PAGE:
Sons Steve and Kurt Kotzin nominated their father, Gordon Kotzin, 85. He was born in Rochester, N.Y. Kotzin operated a successful automotive business with his brother-in-law before retiring and moving to Florida in 1992. Kotzin, with his late wife Min, immediately began their relationship with Southwest Orlando Jewish Congregation (SOJC). His love of landscaping has him at SOJC taking care of the shrubs and grounds. Each year before the High Holidays he undertakes the task of detailing all of the beds, spreading mulch and planting fresh flowers. He volunteers on the Ritual committee; serves as an usher and helps with the pre-school. He is extremely generous to his family, friends, and even strangers- often working in the background in his quiet, unassuming way. He is an accomplished musician and still performs with a local Klezmer band. Kotzin works several days a week collecting parking tolls at the Orange County Convention Center.
Don Kaplan, 83, nominated by Irwin Feldman, was born in Brooklyn, N.Y. He started working at a young age and left his home at age 17 to live with his uncle in Pennsylvania. He met his future wife Marilyn-who was 16-at a July 4th picnic. Kaplan enlisted in the Air Force and began a 20-year career as a flight engineer and studied at the University of Illinois. He had a fascination with airplanes from an early age, and flew his first propeller airplane at age 12. Don and Marilyn married in 1951 and had two sons. They moved the family to Sky Lake in Orlando in 1966 when Kaplan retired from the military. He and Marilyn then began a very successful second career as the first Amway direct distributor in Orlando. He has been an active volunteer since his military days. When he was stationed in Massachusetts for nine years, he became a leader in the Boy Scouts of American; was PTA president; coached and managed Little League and began a fundraising campaign for a local orphanage. When he retired the second time from Amway in 1974, he began his full-time job of volunteering in the Central Florida community. He has been involved with Congregation Ohev Shalom serving on many committees and vice president of their Senior Group for 20 years. He worked at Kinneret, purchasing food for the resident grocery co-op; cooking at an annual July 4th barbeque and even driving the bus if needed. Kaplan has been a passionate volunteer at the Central Florida Zoo for more than 20 years. He still does weekly education programs for school age children and can be found exercising the large animals.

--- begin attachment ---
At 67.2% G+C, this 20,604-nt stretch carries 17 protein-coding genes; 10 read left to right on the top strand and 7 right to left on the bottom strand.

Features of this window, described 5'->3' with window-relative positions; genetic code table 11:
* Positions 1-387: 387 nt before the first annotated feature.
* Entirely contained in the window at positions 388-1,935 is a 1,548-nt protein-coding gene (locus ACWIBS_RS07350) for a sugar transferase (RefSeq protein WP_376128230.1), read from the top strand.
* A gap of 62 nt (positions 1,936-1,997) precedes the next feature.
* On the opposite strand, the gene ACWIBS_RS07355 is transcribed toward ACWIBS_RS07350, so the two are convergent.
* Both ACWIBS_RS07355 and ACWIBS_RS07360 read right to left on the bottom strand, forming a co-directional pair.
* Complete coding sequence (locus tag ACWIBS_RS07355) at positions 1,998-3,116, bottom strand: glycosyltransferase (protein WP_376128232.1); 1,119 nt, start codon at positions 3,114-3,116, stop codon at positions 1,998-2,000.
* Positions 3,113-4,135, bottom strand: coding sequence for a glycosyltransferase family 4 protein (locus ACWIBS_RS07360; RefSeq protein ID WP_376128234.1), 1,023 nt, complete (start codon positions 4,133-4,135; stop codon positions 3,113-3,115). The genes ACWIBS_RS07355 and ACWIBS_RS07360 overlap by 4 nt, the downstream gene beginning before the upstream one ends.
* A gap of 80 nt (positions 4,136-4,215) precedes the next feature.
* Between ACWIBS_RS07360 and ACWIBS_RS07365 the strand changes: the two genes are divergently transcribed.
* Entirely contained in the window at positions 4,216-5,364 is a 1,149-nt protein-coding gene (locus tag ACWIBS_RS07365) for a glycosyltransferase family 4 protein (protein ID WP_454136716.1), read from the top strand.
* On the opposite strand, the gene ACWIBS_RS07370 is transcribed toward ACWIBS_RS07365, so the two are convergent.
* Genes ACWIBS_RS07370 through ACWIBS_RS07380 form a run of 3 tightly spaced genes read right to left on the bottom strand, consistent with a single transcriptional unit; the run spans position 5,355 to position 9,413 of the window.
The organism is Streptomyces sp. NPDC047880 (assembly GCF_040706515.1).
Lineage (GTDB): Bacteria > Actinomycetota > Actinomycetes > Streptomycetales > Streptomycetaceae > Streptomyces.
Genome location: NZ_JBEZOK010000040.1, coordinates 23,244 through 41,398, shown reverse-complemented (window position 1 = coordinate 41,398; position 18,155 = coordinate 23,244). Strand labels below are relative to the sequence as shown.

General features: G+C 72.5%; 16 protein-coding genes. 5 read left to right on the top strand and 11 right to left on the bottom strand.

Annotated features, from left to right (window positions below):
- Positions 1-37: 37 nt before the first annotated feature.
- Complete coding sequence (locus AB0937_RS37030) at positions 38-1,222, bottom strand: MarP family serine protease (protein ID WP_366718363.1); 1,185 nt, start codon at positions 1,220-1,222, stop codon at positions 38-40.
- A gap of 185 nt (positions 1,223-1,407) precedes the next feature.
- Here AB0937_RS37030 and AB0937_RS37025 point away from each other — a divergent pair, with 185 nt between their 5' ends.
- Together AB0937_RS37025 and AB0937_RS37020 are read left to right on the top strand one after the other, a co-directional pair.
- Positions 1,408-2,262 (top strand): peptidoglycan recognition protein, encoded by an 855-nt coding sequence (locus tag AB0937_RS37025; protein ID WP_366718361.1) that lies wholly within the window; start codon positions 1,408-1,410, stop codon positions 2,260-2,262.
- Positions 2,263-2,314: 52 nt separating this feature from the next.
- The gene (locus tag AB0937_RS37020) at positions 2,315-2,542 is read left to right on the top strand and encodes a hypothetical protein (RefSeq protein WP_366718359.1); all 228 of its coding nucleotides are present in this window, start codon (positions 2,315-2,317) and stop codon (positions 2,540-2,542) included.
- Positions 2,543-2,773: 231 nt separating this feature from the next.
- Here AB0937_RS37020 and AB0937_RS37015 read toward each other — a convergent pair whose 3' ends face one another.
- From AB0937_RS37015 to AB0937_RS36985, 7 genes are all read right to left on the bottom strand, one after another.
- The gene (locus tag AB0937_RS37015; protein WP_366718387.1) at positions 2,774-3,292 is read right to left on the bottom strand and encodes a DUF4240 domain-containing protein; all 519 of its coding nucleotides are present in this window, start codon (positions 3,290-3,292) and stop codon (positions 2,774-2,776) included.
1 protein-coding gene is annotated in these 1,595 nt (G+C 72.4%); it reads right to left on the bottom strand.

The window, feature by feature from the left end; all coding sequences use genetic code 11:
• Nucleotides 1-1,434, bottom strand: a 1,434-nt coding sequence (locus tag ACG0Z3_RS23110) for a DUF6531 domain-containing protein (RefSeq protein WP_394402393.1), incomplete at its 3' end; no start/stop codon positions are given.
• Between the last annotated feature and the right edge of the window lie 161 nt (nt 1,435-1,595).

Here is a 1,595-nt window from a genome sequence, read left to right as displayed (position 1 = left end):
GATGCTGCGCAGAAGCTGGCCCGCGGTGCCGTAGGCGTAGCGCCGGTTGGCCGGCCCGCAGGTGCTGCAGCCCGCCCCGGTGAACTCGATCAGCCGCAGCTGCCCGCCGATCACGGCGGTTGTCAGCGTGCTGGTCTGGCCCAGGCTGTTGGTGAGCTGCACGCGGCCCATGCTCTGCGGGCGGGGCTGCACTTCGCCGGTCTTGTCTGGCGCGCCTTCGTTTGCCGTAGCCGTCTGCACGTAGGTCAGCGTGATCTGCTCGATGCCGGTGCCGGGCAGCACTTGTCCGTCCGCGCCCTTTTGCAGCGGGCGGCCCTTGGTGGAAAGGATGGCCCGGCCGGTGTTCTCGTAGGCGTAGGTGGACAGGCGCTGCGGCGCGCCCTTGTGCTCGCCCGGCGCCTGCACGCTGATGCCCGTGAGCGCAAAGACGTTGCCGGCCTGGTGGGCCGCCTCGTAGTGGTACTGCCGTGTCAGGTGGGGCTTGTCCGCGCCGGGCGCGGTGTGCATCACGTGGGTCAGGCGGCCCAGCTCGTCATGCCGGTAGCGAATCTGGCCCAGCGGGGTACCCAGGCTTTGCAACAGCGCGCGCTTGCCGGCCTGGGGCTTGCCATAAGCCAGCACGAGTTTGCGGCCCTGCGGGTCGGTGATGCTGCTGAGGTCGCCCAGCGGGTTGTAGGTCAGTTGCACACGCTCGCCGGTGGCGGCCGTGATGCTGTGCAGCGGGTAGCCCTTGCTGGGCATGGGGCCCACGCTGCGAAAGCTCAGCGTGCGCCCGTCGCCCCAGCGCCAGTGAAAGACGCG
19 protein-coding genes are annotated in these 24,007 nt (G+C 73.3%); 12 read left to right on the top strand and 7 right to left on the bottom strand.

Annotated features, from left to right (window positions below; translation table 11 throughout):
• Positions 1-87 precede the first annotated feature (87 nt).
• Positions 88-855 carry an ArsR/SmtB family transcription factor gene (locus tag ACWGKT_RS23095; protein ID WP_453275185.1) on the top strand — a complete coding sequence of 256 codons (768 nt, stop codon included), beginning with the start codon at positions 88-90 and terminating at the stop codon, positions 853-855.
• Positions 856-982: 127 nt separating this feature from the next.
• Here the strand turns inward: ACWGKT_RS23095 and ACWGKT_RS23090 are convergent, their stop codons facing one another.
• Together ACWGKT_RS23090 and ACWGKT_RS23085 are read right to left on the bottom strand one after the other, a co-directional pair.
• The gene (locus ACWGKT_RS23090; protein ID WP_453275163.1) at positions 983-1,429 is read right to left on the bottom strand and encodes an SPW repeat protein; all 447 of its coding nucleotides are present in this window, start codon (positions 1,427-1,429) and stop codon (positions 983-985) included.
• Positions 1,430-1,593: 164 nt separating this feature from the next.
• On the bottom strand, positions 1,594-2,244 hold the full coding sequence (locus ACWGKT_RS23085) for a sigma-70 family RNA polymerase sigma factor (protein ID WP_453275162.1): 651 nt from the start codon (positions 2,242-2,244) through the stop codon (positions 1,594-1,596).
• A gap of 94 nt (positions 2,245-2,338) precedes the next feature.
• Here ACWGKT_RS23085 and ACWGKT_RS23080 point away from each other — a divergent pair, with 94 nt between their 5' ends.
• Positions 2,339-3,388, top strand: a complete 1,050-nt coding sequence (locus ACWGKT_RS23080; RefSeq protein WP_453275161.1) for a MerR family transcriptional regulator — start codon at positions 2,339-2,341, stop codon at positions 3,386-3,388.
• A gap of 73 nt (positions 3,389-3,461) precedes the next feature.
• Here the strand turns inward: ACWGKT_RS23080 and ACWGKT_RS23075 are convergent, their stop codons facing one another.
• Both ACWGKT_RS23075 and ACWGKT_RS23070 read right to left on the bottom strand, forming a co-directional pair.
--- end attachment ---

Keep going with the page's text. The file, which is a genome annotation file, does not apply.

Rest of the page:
Nominated by her granddaughter, Mollie Savage, Rose Savage, 92, was born in Salem, N.C. She attended Salem College and married her husband Alvin in 1942. Alvin became a dentist, and after served in the Coast Guard, they joined Rose's family in Orlando and raised three children. Savage has been an active member of Temple Israel for more than 49 years, including serving as a president of their Sisterhood. She has been a lifetime supporter of many charitable and cultural organizations and continues to support Jewish Family Services, Jewish Pavilion, and Hadassah. She is most proud of her efforts with her late husband, who together founded a program to bring dental care to indigent people. Savage is very active with her family that now includes grandchildren and great-grandchildren; plays mahjong weekly, and still knits blankets.